Written communication carries a higher frequency of words that are charged with positive emotional content, a new study has revealed.
This result supports the theory that social relations are enhanced by a positive bias in human communication.
Previous studies focused on word lengths and frequency. They demonstrated that frequency depends on the length of words used, as a result of the principle of least effort influencing the use of shorter words.
In contrast, this study by scientists at ETH Zurich focused on how the emotions expressed in words relate to the word frequency and its information content.
David Garcia and his colleagues from the Chair of Systems Design focused on words used in written emotional expression in the three most popular European languages online: English, German and Spanish.
They exploited a dataset on human behaviour on the Internet, which includes texts from blogs, chat rooms and forums, among other sources.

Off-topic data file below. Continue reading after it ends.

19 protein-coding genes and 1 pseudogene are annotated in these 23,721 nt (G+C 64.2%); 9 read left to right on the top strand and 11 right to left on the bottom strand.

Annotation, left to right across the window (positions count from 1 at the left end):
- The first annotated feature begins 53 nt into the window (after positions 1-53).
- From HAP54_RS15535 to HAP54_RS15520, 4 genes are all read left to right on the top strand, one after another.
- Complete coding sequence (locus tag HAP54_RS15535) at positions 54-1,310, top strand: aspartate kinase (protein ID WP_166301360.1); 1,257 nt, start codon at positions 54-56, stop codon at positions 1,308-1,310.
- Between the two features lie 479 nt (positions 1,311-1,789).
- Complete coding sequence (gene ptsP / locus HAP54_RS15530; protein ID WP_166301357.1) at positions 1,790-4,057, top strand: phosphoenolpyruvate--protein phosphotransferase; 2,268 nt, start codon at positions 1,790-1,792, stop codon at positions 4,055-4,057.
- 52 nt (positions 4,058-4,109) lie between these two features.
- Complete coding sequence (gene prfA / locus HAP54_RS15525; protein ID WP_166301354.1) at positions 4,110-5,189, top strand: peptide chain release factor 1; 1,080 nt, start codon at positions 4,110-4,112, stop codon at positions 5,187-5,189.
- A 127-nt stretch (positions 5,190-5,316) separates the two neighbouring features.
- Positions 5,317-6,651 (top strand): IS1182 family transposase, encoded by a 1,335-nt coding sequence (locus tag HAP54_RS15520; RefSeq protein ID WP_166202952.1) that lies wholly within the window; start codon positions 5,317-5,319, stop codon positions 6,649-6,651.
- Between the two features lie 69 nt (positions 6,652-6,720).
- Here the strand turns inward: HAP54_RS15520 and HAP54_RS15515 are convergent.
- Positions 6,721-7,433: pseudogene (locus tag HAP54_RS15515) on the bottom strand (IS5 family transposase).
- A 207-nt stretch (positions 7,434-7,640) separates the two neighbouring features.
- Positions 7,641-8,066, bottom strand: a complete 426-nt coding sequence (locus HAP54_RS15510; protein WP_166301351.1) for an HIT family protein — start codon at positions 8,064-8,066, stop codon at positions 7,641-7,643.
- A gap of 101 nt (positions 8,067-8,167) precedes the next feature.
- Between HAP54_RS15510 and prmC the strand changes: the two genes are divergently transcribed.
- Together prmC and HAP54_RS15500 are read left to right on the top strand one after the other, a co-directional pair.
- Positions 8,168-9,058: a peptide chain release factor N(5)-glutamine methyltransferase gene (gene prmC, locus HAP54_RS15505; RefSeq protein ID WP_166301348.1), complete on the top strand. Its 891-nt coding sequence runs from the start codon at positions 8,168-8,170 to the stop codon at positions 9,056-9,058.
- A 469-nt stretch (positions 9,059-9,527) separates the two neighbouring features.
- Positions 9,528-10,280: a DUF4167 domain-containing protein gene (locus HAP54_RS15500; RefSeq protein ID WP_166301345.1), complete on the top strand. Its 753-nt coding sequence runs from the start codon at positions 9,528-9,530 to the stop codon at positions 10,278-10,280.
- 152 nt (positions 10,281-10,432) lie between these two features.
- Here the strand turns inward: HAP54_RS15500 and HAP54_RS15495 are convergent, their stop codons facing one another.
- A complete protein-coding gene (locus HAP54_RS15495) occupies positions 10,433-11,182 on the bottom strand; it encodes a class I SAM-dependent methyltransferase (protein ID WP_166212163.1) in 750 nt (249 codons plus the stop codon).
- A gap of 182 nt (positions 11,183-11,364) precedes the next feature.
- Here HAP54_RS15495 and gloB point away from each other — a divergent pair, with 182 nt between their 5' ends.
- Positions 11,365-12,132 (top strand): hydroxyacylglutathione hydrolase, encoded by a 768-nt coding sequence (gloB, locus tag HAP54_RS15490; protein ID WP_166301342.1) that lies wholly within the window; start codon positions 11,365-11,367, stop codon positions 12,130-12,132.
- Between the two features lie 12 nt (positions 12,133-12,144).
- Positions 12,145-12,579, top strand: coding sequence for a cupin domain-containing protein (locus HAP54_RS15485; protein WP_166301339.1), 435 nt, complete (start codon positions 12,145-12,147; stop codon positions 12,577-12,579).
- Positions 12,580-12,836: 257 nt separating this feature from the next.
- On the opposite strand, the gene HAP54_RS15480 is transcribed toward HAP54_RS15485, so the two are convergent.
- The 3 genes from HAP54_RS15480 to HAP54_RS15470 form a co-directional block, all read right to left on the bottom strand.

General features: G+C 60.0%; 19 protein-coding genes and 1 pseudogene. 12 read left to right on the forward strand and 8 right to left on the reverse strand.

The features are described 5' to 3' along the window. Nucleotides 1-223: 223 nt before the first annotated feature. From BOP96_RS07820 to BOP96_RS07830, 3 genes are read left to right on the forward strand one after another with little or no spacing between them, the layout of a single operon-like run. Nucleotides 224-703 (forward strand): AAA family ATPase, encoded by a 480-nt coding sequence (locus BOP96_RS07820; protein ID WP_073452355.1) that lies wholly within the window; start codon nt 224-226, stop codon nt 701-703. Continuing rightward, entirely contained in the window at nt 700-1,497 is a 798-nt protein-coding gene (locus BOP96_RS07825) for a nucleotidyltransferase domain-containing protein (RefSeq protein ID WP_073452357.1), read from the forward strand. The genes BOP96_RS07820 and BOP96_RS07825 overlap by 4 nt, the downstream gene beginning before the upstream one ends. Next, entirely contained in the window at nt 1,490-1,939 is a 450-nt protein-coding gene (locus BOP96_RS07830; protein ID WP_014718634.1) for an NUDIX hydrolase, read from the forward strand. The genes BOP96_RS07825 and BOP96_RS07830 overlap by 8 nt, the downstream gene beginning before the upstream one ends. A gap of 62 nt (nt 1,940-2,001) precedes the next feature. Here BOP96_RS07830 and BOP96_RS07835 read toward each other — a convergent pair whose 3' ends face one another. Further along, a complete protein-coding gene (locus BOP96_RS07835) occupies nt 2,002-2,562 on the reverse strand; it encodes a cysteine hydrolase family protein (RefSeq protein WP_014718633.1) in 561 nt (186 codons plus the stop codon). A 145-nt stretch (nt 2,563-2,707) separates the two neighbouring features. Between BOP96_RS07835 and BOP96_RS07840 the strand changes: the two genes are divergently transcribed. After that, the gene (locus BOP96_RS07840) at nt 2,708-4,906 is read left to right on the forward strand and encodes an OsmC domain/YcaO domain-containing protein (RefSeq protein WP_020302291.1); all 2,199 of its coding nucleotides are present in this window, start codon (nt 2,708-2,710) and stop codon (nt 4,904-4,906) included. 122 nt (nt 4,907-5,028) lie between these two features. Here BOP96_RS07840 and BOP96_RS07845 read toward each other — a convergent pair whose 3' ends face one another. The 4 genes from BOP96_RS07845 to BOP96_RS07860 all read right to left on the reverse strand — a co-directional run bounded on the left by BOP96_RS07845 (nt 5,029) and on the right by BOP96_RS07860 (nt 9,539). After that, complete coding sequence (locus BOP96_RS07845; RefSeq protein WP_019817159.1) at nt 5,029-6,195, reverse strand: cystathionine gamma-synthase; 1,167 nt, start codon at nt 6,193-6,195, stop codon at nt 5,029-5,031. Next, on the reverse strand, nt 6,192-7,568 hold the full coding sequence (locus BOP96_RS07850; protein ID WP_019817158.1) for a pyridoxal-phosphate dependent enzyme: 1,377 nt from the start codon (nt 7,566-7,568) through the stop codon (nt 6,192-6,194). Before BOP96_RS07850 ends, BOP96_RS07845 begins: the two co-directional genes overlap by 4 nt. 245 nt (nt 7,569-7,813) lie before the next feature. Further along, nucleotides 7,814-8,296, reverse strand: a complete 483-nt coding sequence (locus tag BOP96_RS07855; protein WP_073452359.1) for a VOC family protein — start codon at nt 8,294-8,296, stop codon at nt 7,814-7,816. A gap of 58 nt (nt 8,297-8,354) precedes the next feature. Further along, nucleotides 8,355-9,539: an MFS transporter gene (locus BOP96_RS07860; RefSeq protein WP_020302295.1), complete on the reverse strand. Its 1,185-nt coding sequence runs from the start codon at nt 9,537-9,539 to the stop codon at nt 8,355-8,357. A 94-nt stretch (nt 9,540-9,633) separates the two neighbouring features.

After performing a quantitative analysis on this dataset, they found that positive words appeared more frequently than words associated with a negative emotion.
This suggests that the emotional content affects the words' frequency, even though the overall emotional content of the studied words is neutral on average.
Going one step further, the researchers also focused on words within their context and realised that positive words carried less information than negative ones.
Therefore, because of the positive bias observed in human communication, positive words are more likely to be used whereas negative expressions could be reserved to transmit information about urgent threats and dangerous events.
The study has been published in the first issue of the new SpringerOpen journal EPJ Data Science.